What to say to someone with autism?
One way of learning what to say to someone with autism (and what NOT to say) is to listen. Ethan, an autism advocate, explains all.
Editor’s Note: Ethan Hirschberg, a 17-year-old Autism advocate and blogger from California, draws on his lived experience to tell us what to say to someone with autism. In this article, Ethan uses the term “with Autism.” We acknowledge that the majority of the online Autistic Community prefers to use identity-first language like “Someone who is Autistic,” rather than saying “Someone with Autism.” Still, we also respect Ethan's right to use person-first language.
What to say to someone with autism?
Throughout my life, I have been told and overheard many comments about autism. These comments show a lack of knowledge and understanding of autism. Even though people don’t intend to upset me, I still was hurt by what they said.
It isn’t all bad. I have also heard some great things that have made my day. Here are some things that I have heard people say about autism over the years and how I feel about them. I will begin with what NOT to say to someone with autism and then finish with what to say to someone with autism?
If you don't know what to say to someone with autism, try being nice. A little kindness can go a long way!
What not to say to someone with autism
1. “Don’t worry, everyone’s a little Autistic.”
No. Not everyone. According to the CDC, in the U.S. 1 in 59 children has been identified with an Autism Spectrum Disorder (ASD). We’re not all a little Autistic. There are countless struggles that I deal with every day, and comparing Autism-related struggles, to other people’s struggles, is just plain insulting. You have no idea what it’s like… and you’ll never know.
2. “You must be like Rainman or something.”
Here we go again… not everyone on the spectrum is a genius. Rainman was about a man who had savant skills.
According to the Autism Research Institute, 10% of people with Autism have savant skills. Not everyone is that smart. Some might be smarter, but not necessarily a genius. It makes me wonder why I can’t be a genius too!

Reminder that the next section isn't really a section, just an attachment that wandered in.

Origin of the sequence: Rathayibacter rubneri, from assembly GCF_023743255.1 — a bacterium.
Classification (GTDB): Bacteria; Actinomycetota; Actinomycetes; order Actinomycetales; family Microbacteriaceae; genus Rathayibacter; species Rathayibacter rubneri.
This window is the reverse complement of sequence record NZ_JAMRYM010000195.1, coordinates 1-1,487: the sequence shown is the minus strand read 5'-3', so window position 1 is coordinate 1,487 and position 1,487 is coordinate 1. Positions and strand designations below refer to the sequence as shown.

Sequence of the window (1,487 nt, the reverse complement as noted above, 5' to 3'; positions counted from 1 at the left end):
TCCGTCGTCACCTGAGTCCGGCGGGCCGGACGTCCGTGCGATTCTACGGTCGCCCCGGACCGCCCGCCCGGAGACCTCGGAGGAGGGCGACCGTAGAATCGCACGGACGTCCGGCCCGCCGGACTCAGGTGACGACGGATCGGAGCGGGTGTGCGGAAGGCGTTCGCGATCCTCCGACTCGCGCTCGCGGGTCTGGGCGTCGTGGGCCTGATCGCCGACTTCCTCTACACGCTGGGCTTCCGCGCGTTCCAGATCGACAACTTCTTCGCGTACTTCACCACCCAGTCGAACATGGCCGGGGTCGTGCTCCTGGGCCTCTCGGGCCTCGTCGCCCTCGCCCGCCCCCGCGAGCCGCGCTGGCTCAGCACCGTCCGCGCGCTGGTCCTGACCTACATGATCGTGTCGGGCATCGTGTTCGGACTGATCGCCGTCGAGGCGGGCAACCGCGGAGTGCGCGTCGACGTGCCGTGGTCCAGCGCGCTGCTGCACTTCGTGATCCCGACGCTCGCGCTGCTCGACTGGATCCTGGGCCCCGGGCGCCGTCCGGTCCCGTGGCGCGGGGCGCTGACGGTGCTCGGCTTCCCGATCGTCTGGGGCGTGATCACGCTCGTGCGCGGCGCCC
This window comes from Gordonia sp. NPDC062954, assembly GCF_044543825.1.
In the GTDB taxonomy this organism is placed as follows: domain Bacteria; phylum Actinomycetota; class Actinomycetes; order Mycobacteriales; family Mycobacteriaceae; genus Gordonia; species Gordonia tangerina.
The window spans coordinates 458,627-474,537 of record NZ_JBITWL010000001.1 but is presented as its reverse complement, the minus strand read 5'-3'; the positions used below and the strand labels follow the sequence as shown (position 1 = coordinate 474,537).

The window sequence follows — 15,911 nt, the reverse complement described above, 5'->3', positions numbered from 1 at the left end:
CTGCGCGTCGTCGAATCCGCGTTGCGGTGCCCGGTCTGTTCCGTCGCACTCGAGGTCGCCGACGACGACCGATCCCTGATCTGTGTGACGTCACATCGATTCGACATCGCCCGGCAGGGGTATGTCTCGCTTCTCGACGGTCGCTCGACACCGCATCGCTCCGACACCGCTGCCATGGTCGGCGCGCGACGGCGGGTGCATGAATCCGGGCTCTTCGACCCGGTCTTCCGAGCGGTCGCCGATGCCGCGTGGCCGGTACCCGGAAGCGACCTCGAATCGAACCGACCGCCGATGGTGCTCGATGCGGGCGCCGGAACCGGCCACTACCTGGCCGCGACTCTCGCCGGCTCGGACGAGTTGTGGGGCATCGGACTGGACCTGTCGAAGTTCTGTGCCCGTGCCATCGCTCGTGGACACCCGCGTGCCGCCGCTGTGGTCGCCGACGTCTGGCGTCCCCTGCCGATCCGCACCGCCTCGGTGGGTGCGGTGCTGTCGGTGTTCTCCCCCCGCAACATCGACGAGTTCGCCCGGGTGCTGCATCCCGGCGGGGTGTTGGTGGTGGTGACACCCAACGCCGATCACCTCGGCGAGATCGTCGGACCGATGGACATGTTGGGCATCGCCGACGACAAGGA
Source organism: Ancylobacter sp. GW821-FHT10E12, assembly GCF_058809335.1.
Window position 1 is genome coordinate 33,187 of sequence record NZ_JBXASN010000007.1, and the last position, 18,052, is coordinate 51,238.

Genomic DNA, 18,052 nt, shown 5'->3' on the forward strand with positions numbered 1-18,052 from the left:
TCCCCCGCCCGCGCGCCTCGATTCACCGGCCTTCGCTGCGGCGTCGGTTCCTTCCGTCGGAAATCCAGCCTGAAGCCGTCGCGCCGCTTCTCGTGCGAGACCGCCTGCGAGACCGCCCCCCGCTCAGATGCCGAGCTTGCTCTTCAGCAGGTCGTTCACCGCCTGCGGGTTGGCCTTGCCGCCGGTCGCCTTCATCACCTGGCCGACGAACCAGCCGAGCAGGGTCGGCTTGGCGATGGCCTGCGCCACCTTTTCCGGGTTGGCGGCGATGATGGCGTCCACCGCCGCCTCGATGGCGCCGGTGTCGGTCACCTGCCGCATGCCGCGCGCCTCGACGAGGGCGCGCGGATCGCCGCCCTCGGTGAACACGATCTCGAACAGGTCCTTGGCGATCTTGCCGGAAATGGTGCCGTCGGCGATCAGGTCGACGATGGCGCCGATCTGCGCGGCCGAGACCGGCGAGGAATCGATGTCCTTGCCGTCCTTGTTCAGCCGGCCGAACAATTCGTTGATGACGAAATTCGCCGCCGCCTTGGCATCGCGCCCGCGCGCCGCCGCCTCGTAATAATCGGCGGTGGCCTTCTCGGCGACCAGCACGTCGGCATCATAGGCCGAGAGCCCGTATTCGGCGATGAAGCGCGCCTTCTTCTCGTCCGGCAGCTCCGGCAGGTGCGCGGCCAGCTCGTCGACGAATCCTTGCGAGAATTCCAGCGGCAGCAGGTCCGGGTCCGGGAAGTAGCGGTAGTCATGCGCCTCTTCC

3. “Do you take medication for that?”
This breaks my heart every time I hear it. I feel upset that people think that medication is always involved. And besides, I learned a great lesson from my cousin. She went through a recent health crisis and said, “taking medication prescribed by a psychiatrist is no different than taking medication for heart disease or to fight infection. You take it so you can be healthy and safe!”
4. “I have social issues too. I must have Autism.”
Sure, you may have social issues or experience social anxiety, or you may have sensory difficulties or something else like I do. But comparing yourself to me with all my challenges is rude and shows a complete lack of understanding of Autism.
5. “You seem so normal! You don’t look Autistic.”
How does someone with autism look? What physical characteristics make someone look like they have Autism? None.
Caption: Let’s play a game. Look at this photo of six kids. Three have Autism; three don't. Can you diagnose which kid has Autism? (The answers are at the end of the article).
Credit: © Autistic Not Weird
Did you guess correctly? Not easy, right!
What to say to someone with autism:
1. “Do you need help with anything?”
I love this one. It shows that the person who is asking cares about me. I know that they are willing to go out of their way to make me comfortable. I feel respected. It often even makes my day!
2. “Oh, that explains a lot about …why you touch the ground” or “why you walk back and forth.”
Saying that my diagnosis explains some specific behaviors is a good thing to say. I know that by sharing my diagnosis, I answer questions from the people I often find myself interacting with.
3. “Can you explain what Autism is to me?”
This is a great one as well. Many people decide to believe the stereotypes of Autism, which are often wrong. By asking me to explain what Autism is, they can get an accurate answer that they can share.
4. “I’m here if you want to talk.”
This goes back to the first one. I know that the person asking is thinking about me and extending themselves as a resource. What a simple but kind and generous act! Sometimes, I even use their help if I need it.
5. “Do you want to come and eat lunch with us?”
I don’t have many friends at school. So, I love it when people ask me to join them for lunch. I can try it out, and if I like it, do it again. This provides me with much-needed social interaction.
And by the way, kids numbers one, two, and three have Autism. Photo credit to AutisticNotWierd
Ethan Hirschberg, the author of "What not to say to someone with autism," is 17 years old. When he was two, he was diagnosed with high-functioning autism. Today he is an aspiring author, amongst other pursuits.